I have a friend who runs a camp outside of Toronto. It’s one of the largest camps in North America. I spoke for the staff there a few summers ago, and just the staff numbered over 300. Their vision is to simply be the presence of Jesus by serving the campers. It’s more of an Emmaus Road experience (where people end up walking along the road with Jesus for a while before they recognize him) than a Damascus Road experience (where Paul is confronted by God’s truth and revelation).
When I spoke for CCCI this past April, my friend reminded me of the campwide form of “rule of life” that they’ve adopted. They have a big bell that rings several times a day, and when it rings it reminds the staff of the commitments that they’ve made by being there for the summer. Their commitments spell BLESS, making it so simple to remember that I could pretty much articulate the essence of it still, several years after being there. I offer it to you here, with the shortest of commentary on how each of these elements speaks to creating your own rule of life.
B = be a blessing – that’s why you’re here. Genesis 12 reminds us all that, as children of God, we’re put here to actively bless others. Each of us needs to find our way to do that, and finding our way is best done in community because we need each other to discover our strengths and callings. Reminding myself everyday that I’m here, not to consume, but to bless, is a sort of north star, orienting me to the proper priorities.
L = learn something new today – this has to do with inhaling, or receiving. Bible reading, listening prayer, and reading are a few of the ways we do this.
E = eat with someone you don’t know – though this is hard to put into practice in a non-camp setting, the principle of hospitality applies everywhere. Am I willing to make space in my life for people I don’t know? Am I willing to meet new people and invite them? This is significant, and many of us struggle with this because we feel a sense of relational overload. However, it’s important to realize that the gift of being present with another, really listening and responding, needn’t mean lifelong friendship. Sometimes one simple encounter is enough to change the course of a person’s life. My friend, Major Ian Thomas picked up a hitchhiker, a German youth, back in about 1947. As a result, the man came to Christ, and went on to direct a Bible School. A little hospitality goes a long way sometimes, but whether we see results or not doesn’t matter. How will I make room in my life today?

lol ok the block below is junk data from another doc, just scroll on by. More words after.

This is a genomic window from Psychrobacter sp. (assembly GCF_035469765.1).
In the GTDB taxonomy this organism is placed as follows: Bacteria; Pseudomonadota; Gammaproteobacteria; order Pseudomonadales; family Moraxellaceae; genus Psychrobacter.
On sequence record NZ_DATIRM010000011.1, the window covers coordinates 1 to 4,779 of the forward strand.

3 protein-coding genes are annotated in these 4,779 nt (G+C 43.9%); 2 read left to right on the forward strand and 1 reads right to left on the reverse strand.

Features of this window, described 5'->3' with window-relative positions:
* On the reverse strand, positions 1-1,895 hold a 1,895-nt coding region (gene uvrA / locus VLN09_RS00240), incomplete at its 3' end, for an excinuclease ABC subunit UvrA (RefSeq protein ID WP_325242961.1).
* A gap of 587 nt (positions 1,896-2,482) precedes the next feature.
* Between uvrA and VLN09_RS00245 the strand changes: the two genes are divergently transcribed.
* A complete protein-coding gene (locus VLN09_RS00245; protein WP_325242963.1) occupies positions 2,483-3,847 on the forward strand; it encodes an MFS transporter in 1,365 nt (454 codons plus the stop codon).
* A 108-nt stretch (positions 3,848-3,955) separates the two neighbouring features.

S = share what you’ve learned today with someone – this is significant because it forces us out of our isolation, forces us to think about what we’ve learned and share it with someone. This is good because thinking about this forces me to move outside my own skin and relate with others meaningfully.
S = serve someone by helping them – it won’t be hard, once we start thinking this way, to find someone who could use a little help. It might be a simple as opening a door for someone with their hands full. It might be as profound as flying across the country to mourn with a friend who’s lost a spouse. But big or little isn’t the point; orienting yourself to the world as a servant moves us away from being self-absorbed, and this is a move all of us could stand to make.
When the bell rings, you do a little mental checklist. I’m here to bless others so…am I learning, eating with someone new, sharing what I learned, and serving? Some people are afraid of legalism regarding this kind of stuff. I’m not. I don’t beat myself up when I forget or fail in my rule of life. Everyday’s new, so I forget about failures and start each day fresh. I’m more afraid that, in our fear of legalism, we’ll end up doing nothing to orient ourselves properly, and slowly drift into boredom, anxiety, and a meaning crisis. All this could be avoided by listening for the bell.